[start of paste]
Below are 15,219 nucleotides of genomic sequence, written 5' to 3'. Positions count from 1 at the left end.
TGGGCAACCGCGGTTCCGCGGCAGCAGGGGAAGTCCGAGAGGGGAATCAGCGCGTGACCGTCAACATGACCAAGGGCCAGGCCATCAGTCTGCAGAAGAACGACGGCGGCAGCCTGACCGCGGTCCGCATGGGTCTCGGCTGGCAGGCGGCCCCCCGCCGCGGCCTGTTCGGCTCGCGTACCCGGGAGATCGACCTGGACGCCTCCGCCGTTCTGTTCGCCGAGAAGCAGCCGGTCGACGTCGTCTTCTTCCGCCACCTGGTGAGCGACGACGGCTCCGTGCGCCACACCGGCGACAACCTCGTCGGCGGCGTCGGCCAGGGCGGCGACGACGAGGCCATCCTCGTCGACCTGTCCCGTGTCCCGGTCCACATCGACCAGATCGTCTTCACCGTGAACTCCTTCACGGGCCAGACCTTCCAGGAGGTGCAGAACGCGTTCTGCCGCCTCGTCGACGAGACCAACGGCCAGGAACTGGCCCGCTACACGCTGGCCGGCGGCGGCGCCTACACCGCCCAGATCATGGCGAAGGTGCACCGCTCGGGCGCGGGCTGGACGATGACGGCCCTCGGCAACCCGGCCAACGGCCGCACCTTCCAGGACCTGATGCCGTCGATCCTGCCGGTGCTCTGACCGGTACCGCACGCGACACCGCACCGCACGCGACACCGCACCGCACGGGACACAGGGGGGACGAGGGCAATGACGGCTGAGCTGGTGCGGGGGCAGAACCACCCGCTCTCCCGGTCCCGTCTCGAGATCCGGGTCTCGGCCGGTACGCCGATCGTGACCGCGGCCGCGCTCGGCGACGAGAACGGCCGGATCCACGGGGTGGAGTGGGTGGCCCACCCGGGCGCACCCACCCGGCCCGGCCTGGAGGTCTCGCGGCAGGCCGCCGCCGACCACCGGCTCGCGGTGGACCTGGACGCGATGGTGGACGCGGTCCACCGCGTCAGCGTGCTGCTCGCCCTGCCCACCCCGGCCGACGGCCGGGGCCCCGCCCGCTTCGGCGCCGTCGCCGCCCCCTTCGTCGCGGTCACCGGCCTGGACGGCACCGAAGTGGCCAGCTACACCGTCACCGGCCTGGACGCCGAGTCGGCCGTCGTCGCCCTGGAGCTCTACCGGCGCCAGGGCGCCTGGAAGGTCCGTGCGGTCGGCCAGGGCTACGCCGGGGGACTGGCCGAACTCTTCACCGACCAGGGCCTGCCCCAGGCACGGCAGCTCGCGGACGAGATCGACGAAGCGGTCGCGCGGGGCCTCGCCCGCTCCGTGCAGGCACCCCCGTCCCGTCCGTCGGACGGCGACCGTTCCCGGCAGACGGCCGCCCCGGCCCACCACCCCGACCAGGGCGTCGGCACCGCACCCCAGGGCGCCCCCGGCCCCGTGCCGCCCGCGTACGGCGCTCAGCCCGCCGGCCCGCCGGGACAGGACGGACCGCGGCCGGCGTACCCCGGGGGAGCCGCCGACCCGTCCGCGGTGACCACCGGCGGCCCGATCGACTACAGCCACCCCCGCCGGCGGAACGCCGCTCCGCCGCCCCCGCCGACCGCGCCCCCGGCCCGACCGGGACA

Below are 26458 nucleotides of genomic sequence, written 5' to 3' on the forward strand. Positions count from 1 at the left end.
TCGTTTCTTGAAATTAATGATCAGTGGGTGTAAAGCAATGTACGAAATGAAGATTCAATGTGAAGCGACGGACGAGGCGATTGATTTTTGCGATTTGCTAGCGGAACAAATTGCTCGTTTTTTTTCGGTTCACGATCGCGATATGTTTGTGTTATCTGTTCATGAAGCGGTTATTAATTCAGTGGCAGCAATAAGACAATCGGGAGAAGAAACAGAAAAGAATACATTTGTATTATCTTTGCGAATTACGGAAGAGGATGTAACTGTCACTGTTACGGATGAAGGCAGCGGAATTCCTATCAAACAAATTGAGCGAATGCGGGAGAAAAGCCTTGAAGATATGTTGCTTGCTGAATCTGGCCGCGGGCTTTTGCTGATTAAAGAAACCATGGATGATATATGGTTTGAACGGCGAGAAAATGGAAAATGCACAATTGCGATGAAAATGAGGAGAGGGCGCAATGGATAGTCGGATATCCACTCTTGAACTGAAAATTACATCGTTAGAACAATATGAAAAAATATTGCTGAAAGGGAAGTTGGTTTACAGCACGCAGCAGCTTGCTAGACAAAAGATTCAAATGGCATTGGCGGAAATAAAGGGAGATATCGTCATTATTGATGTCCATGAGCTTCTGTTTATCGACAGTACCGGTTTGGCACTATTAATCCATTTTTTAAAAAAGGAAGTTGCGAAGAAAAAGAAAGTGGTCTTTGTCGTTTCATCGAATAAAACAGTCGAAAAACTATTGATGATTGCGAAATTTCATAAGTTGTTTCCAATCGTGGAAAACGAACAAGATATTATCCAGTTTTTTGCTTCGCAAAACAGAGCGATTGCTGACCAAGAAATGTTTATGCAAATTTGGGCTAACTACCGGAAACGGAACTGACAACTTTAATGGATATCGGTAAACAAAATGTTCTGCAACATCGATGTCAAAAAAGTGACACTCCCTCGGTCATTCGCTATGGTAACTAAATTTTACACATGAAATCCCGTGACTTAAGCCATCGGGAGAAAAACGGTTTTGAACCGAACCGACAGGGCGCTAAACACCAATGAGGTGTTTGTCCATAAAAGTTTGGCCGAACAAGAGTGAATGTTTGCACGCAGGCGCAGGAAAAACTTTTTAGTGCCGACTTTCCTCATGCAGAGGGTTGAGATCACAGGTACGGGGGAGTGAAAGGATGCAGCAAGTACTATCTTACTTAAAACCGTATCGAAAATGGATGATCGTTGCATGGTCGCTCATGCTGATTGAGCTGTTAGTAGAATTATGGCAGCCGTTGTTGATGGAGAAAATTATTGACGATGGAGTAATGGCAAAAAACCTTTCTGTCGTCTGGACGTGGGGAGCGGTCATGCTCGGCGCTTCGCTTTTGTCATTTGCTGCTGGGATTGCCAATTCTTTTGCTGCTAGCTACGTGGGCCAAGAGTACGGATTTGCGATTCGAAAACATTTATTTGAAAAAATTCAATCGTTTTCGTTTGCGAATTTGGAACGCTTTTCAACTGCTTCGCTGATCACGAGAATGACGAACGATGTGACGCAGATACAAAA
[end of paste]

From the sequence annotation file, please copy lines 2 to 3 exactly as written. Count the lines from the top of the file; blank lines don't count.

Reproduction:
TGGGCAACCGCGGTTCCGCGGCAGCAGGGGAAGTCCGAGAGGGGAATCAGCGCGTGACCGTCAACATGACCAAGGGCCAGGCCATCAGTCTGCAGAAGAACGACGGCGGCAGCCTGACCGCGGTCCGCATGGGTCTCGGCTGGCAGGCGGCCCCCCGCCGCGGCCTGTTCGGCTCGCGTACCCGGGAGATCGACCTGGACGCCTCCGCCGTTCTGTTCGCCGAGAAGCAGCCGGTCGACGTCGTCTTCTTCCGCCACCTGGTGAGCGACGACGGCTCCGTGCGCCACACCGGCGACAACCTCGTCGGCGGCGTCGGCCAGGGCGGCGACGACGAGGCCATCCTCGTCGACCTGTCCCGTGTCCCGGTCCACATCGACCAGATCGTCTTCACCGTGAACTCCTTCACGGGCCAGACCTTCCAGGAGGTGCAGAACGCGTTCTGCCGCCTCGTCGACGAGACCAACGGCCAGGAACTGGCCCGCTACACGCTGGCCGGCGGCGGCGCCTACACCGCCCAGATCATGGCGAAGGTGCACCGCTCGGGCGCGGGCTGGACGATGACGGCCCTCGGCAACCCGGCCAACGGCCGCACCTTCCAGGACCTGATGCCGTCGATCCTGCCGGTGCTCTGACCGGTACCGCACGCGACACCGCACCGCACGCGACACCGCACCGCACGGGACACAGGGGGGACGAGGGCAATGACGGCTGAGCTGGTGCGGGGGCAGAACCACCCGCTCTCCCGGTCCCGTCTCGAGATCCGGGTCTCGGCCGGTACGCCGATCGTGACCGCGGCCGCGCTCGGCGACGAGAACGGCCGGATCCACGGGGTGGAGTGGGTGGCCCACCCGGGCGCACCCACCCGGCCCGGCCTGGAGGTCTCGCGGCAGGCCGCCGCCGACCACCGGCTCGCGGTGGACCTGGACGCGATGGTGGACGCGGTCCACCGCGTCAGCGTGCTGCTCGCCCTGCCCACCCCGGCCGACGGCCGGGGCCCCGCCCGCTTCGGCGCCGTCGCCGCCCCCTTCGTCGCGGTCACCGGCCTGGACGGCACCGAAGTGGCCAGCTACACCGTCACCGGCCTGGACGCCGAGTCGGCCGTCGTCGCCCTGGAGCTCTACCGGCGCCAGGGCGCCTGGAAGGTCCGTGCGGTCGGCCAGGGCTACGCCGGGGGACTGGCCGAACTCTTCACCGACCAGGGCCTGCCCCAGGCACGGCAGCTCGCGGACGAGATCGACGAAGCGGTCGCGCGGGGCCTCGCCCGCTCCGTGCAGGCACCCCCGTCCCGTCCGTCGGACGGCGACCGTTCCCGGCAGACGGCCGCCCCGGCCCACCACCCCGACCAGGGCGTCGGCACCGCACCCCAGGGCGCCCCCGGCCCCGTGCCGCCCGCGTACGGCGCTCAGCCCGCCGGCCCGCCGGGACAGGACGGACCGCGGCCGGCGTACCCCGGGGGAGCCGCCGACCCGTCCGCGGTGACCACCGGCGGCCCGATCGACTACAGCCACCCCCGCCGGCGGAACGCCGCTCCGCCGCCCCCGCCGACCGCGCCCCCGGCCCGACCGGGACA

Below are 26458 nucleotides of genomic sequence, written 5' to 3' on the forward strand. Positions count from 1 at the left end.